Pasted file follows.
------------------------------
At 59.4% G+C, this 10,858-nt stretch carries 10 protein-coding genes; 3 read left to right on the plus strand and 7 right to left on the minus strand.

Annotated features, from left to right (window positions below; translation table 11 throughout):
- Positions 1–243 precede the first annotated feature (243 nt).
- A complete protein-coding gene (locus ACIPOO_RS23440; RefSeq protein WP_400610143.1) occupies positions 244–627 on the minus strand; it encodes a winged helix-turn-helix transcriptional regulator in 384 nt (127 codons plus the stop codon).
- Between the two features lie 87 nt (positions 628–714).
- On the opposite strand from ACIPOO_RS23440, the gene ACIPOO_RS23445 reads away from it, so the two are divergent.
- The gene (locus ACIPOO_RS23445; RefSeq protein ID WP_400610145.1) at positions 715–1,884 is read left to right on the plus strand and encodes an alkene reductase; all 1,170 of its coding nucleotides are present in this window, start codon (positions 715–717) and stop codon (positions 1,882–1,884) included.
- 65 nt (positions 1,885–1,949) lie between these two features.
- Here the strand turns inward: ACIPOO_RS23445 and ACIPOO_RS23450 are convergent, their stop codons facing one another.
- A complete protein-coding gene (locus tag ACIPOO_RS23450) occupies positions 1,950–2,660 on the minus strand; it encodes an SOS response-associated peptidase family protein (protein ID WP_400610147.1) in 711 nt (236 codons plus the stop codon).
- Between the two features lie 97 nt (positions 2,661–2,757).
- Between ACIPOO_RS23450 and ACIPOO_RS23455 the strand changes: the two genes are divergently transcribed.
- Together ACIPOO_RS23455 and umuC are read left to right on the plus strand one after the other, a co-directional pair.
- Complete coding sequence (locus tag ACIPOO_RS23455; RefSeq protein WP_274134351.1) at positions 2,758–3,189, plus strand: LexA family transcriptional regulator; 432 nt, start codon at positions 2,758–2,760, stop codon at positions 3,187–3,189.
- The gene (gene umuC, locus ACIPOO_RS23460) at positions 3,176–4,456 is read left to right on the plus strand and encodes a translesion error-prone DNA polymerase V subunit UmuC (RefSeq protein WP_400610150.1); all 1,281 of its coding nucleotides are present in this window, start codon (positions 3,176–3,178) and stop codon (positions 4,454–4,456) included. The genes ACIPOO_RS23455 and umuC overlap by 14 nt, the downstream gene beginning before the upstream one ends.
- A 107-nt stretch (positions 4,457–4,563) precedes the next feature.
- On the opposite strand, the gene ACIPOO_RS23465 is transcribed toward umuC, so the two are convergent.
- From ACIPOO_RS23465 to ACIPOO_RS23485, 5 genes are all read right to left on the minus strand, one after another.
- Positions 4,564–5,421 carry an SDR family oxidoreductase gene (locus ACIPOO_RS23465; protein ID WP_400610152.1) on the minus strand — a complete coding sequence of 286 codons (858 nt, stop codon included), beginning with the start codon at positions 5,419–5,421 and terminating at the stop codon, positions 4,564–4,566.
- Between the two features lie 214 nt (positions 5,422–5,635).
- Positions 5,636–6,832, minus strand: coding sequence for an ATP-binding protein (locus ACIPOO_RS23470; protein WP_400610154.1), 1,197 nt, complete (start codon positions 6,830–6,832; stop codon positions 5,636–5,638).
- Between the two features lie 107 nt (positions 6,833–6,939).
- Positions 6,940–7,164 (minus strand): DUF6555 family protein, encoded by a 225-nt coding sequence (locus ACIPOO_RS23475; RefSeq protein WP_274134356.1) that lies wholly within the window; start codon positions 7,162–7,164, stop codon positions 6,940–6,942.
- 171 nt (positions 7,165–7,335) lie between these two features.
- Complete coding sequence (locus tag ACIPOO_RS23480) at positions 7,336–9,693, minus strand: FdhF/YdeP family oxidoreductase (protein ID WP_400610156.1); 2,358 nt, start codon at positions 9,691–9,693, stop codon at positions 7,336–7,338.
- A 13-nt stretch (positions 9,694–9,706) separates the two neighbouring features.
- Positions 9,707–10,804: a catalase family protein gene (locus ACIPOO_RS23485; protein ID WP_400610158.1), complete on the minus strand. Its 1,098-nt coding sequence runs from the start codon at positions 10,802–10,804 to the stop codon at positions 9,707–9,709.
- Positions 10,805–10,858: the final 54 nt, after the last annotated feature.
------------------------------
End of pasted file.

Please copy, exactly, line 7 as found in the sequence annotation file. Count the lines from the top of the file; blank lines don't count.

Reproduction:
- The gene (locus ACIPOO_RS23445; RefSeq protein ID WP_400610145.1) at positions 715–1,884 is read left to right on the plus strand and encodes an alkene reductase; all 1,170 of its coding nucleotides are present in this window, start codon (positions 715–717) and stop codon (positions 1,882–1,884) included.